The concepts of effective planning and scheduling are basically common sense when you get right down to it. Nonetheless, not many us do it right. The common-sense concepts are that “no one is perfect,” “you have to give people enough work,” and “not all new reactive work is going to start today.” Properly applying these concepts gives a wonderful maintenance effect that makes our companies much more profitable.
I learned in my earlier career at the power plant in Florida that maintenance planning and scheduling was basically an excellent opportunity to make a lot of people angry. We were drowning in a sea of reactive work and viewed planning as a nuisance that wasted our labor resource. Honestly we did not see any real benefit. But because upper management declared it to be a “best practice,” we endured at trying. Our planners busily made detailed plans that our skilled workforce did not need, and we let the reactive work bypass planning so as to not delay craft response. We found the planners ended up primarily helping craftspersons on jobs already in progress, finding extra parts or certain bits of helpful information here or there, whether the jobs were planned or not.
No one appreciated the planner role. We had to make people be planners against their will. Anger came from being told to use plans that weren’t that helpful when the reactive plant could probably use the planners back on their tools. In talking with other plants, we found them to be in about the same boat (sinking). How could it be a best practice?
Planning individual work orders was our first area of frustration. Our management had told our craftspersons that they “would get perfect plans and no one would ever have to hunt for parts anymore.” You can’t say that! That’s like saying “the check’s in the mail.” All it did was make craftspersons fuss at planners about any job that had any problem and then insist the planners drop what they were doing to help out. In the past before we had planning, craftspersons had simply applied their own ability, skill, and expertise to solve issues and complete work without help. The extension of “no one is perfect” means also that “no job plan is perfect” and led to a lot craftspersons fussing at planners. No wonder no one wanted to be a planner.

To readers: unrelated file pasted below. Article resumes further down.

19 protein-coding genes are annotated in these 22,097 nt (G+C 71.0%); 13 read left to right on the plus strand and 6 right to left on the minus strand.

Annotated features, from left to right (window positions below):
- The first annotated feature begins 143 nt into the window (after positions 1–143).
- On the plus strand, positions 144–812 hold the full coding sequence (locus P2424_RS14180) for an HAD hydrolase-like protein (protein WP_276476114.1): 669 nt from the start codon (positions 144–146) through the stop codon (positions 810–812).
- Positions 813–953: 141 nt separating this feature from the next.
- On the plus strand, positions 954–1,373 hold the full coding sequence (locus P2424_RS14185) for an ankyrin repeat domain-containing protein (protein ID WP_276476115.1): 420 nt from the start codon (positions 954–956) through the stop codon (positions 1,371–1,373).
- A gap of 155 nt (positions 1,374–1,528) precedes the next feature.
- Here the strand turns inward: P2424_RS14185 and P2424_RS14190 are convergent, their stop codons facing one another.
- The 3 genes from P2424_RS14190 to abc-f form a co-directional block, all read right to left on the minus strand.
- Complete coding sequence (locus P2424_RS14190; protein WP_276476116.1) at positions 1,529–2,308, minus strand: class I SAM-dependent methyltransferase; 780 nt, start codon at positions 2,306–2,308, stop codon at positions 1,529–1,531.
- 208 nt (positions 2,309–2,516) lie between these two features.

Applying the common-sense notion that “no one is perfect” made all the difference in the world for planning individual jobs. Dr. Edwards Deming, an American in the 1950’s, told American companies that if they admitted they were not perfect, they could get better! But American companies laughed at Dr. Deming and so he sailed to Japan and helped companies such as Toyota become giants in industry. They achieved greatness by acknowledging success, but also continually looking for little improvements here and there in a never ending cycle of feedback and improvement.
In the 1980s, America “discovered” Dr. Deming and we see the basic concept of the Deming Cycle bandied about as PDCA (Plan Do Check Act) and Continuous Improvement. Nonetheless, it is easier to talk about continuous improvement than to apply it, and we simply do not do a good job of it in maintenance. Yet the Deming Cycle solves our maintenance planning frustration. Using the word “planner” sounds like we are going to tell craftspersons how to do their jobs (and also that all the parts and tools will be ready every time). Instead we should admit that no one is perfect.
We should refer to planners as “craft historians” that give head starts by clarifying operator requests and save information to make head starts better over the years. The saving of information is a great help because a lot of craftspersons save scraps of knowledge in their lockers to help them in the future. Wouldn’t it be a great idea if someone saved information for everyone in an organized way to make the information available to everyone? Yes, and that is the one of the primary purposes of having a planner.
One misconception seems to be that planners should always provide perfect plans so craftspersons can complete jobs with perfect precision and consistency. But common sense dictates that no one or plan is perfect. Yes, we want great job plans, especially for new persons and as a reference for experienced persons. But we cannot start there. There simply isn’t time to make perfect plans from scratch for every job even if we could make them anyway. Therefore, the best use of a planner is to give head starts and make plans “better over time,” especially with feedback from the craftpersons themselves.
By not having to be perfect, planners can plan more of the work and help the overall quality of the job plans rise via continuous improvement. We want better plans for more of the work via the Deming Cycle. (BTW, Dr. Deming himself called the Deming Cycle the “Shewhart Cycle” after his mentor Walter Shewhart from the 1930s. This thinking is almost 100 years old and shame on us for not applying it.)
Our second area of frustration was scheduling. When we resolved planning, we did not see our craft productivity improve. We had redirected our planners to start planning more jobs with less detail and redirected our craftspersons to resolve more job problems on their own but reporting feedback. This approach led to more work going through the Deming Cycle where craftspersons received more jobs with head starts and helpful tips from past work. Nonetheless, work order completion rate stayed mostly flat. We were not getting ahead of the backlog.